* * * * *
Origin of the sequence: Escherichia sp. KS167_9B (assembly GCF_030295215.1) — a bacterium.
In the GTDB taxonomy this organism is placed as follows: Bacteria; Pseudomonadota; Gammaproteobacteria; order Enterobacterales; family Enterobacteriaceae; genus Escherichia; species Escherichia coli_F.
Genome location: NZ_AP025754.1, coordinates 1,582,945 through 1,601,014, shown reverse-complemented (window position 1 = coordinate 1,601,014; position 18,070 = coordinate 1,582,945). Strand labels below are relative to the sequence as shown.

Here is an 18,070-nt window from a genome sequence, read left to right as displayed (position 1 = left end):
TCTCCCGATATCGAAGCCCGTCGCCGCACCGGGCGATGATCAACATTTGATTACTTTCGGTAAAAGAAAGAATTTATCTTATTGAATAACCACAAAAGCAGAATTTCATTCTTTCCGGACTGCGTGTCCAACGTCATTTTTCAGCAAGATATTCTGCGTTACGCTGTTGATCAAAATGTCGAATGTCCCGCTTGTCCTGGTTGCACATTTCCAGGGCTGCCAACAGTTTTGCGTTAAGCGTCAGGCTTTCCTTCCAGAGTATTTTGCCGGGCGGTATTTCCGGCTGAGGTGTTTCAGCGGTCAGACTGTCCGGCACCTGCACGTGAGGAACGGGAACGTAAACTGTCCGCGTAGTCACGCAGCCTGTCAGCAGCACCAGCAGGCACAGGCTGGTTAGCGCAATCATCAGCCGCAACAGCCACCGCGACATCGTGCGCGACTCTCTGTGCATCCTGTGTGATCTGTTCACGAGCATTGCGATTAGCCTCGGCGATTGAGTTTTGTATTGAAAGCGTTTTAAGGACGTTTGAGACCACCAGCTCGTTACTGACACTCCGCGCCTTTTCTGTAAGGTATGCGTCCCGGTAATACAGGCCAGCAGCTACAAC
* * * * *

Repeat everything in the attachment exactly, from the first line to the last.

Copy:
Origin of the sequence: Escherichia sp. KS167_9B (assembly GCF_030295215.1) — a bacterium.
In the GTDB taxonomy this organism is placed as follows: Bacteria; Pseudomonadota; Gammaproteobacteria; order Enterobacterales; family Enterobacteriaceae; genus Escherichia; species Escherichia coli_F.
Genome location: NZ_AP025754.1, coordinates 1,582,945 through 1,601,014, shown reverse-complemented (window position 1 = coordinate 1,601,014; position 18,070 = coordinate 1,582,945). Strand labels below are relative to the sequence as shown.

Here is an 18,070-nt window from a genome sequence, read left to right as displayed (position 1 = left end):
TCTCCCGATATCGAAGCCCGTCGCCGCACCGGGCGATGATCAACATTTGATTACTTTCGGTAAAAGAAAGAATTTATCTTATTGAATAACCACAAAAGCAGAATTTCATTCTTTCCGGACTGCGTGTCCAACGTCATTTTTCAGCAAGATATTCTGCGTTACGCTGTTGATCAAAATGTCGAATGTCCCGCTTGTCCTGGTTGCACATTTCCAGGGCTGCCAACAGTTTTGCGTTAAGCGTCAGGCTTTCCTTCCAGAGTATTTTGCCGGGCGGTATTTCCGGCTGAGGTGTTTCAGCGGTCAGACTGTCCGGCACCTGCACGTGAGGAACGGGAACGTAAACTGTCCGCGTAGTCACGCAGCCTGTCAGCAGCACCAGCAGGCACAGGCTGGTTAGCGCAATCATCAGCCGCAACAGCCACCGCGACATCGTGCGCGACTCTCTGTGCATCCTGTGTGATCTGTTCACGAGCATTGCGATTAGCCTCGGCGATTGAGTTTTGTATTGAAAGCGTTTTAAGGACGTTTGAGACCACCAGCTCGTTACTGACACTCCGCGCCTTTTCTGTAAGGTATGCGTCCCGGTAATACAGGCCAGCAGCTACAAC